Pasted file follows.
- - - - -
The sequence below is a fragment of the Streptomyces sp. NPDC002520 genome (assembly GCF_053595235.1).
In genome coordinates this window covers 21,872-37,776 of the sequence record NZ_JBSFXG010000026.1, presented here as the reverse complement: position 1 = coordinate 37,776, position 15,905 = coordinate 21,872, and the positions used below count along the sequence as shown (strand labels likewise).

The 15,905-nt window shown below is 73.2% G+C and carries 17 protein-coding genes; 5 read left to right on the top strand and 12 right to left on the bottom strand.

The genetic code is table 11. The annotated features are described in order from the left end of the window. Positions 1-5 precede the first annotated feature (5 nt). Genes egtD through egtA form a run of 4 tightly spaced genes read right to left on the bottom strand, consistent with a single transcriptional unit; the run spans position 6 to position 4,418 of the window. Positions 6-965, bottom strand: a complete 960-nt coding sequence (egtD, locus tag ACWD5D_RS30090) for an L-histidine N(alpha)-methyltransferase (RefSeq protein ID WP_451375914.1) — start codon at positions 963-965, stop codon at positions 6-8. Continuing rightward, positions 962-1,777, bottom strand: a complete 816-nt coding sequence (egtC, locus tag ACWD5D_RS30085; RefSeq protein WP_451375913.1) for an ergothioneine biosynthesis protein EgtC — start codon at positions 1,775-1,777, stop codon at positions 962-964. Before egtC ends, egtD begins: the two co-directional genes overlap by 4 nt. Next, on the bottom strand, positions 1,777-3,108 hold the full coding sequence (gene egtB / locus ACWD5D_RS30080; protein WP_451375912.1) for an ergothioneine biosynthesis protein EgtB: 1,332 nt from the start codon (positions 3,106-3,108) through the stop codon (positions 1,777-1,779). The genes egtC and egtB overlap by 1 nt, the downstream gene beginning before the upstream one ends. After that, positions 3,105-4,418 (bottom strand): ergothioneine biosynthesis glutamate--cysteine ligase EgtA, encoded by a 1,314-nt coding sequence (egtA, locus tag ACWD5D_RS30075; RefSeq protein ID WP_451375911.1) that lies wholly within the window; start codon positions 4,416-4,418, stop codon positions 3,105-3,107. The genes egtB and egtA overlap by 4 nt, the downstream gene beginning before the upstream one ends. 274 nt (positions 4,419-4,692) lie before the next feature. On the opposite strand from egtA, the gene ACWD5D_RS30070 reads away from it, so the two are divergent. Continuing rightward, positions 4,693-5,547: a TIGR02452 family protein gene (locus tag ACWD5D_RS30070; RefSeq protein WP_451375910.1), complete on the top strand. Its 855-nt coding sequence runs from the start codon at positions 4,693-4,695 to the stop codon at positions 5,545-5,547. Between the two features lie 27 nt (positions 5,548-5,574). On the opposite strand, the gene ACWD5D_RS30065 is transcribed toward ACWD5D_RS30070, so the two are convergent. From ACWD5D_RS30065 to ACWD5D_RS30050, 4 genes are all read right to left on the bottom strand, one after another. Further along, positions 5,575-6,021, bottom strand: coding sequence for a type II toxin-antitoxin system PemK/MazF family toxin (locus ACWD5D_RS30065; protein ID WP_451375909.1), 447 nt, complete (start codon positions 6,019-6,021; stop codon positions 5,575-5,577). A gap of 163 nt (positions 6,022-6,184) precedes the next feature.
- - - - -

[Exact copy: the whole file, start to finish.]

The sequence below is a fragment of the Streptomyces sp. NPDC002520 genome (assembly GCF_053595235.1).
In genome coordinates this window covers 21,872-37,776 of the sequence record NZ_JBSFXG010000026.1, presented here as the reverse complement: position 1 = coordinate 37,776, position 15,905 = coordinate 21,872, and the positions used below count along the sequence as shown (strand labels likewise).

The 15,905-nt window shown below is 73.2% G+C and carries 17 protein-coding genes; 5 read left to right on the top strand and 12 right to left on the bottom strand.

The genetic code is table 11. The annotated features are described in order from the left end of the window. Positions 1-5 precede the first annotated feature (5 nt). Genes egtD through egtA form a run of 4 tightly spaced genes read right to left on the bottom strand, consistent with a single transcriptional unit; the run spans position 6 to position 4,418 of the window. Positions 6-965, bottom strand: a complete 960-nt coding sequence (egtD, locus tag ACWD5D_RS30090) for an L-histidine N(alpha)-methyltransferase (RefSeq protein ID WP_451375914.1) — start codon at positions 963-965, stop codon at positions 6-8. Continuing rightward, positions 962-1,777, bottom strand: a complete 816-nt coding sequence (egtC, locus tag ACWD5D_RS30085; RefSeq protein WP_451375913.1) for an ergothioneine biosynthesis protein EgtC — start codon at positions 1,775-1,777, stop codon at positions 962-964. Before egtC ends, egtD begins: the two co-directional genes overlap by 4 nt. Next, on the bottom strand, positions 1,777-3,108 hold the full coding sequence (gene egtB / locus ACWD5D_RS30080; protein WP_451375912.1) for an ergothioneine biosynthesis protein EgtB: 1,332 nt from the start codon (positions 3,106-3,108) through the stop codon (positions 1,777-1,779). The genes egtC and egtB overlap by 1 nt, the downstream gene beginning before the upstream one ends. After that, positions 3,105-4,418 (bottom strand): ergothioneine biosynthesis glutamate--cysteine ligase EgtA, encoded by a 1,314-nt coding sequence (egtA, locus tag ACWD5D_RS30075; RefSeq protein ID WP_451375911.1) that lies wholly within the window; start codon positions 4,416-4,418, stop codon positions 3,105-3,107. The genes egtB and egtA overlap by 4 nt, the downstream gene beginning before the upstream one ends. 274 nt (positions 4,419-4,692) lie before the next feature. On the opposite strand from egtA, the gene ACWD5D_RS30070 reads away from it, so the two are divergent. Continuing rightward, positions 4,693-5,547: a TIGR02452 family protein gene (locus tag ACWD5D_RS30070; RefSeq protein WP_451375910.1), complete on the top strand. Its 855-nt coding sequence runs from the start codon at positions 4,693-4,695 to the stop codon at positions 5,545-5,547. Between the two features lie 27 nt (positions 5,548-5,574). On the opposite strand, the gene ACWD5D_RS30065 is transcribed toward ACWD5D_RS30070, so the two are convergent. From ACWD5D_RS30065 to ACWD5D_RS30050, 4 genes are all read right to left on the bottom strand, one after another. Further along, positions 5,575-6,021, bottom strand: coding sequence for a type II toxin-antitoxin system PemK/MazF family toxin (locus ACWD5D_RS30065; protein ID WP_451375909.1), 447 nt, complete (start codon positions 6,019-6,021; stop codon positions 5,575-5,577). A gap of 163 nt (positions 6,022-6,184) precedes the next feature.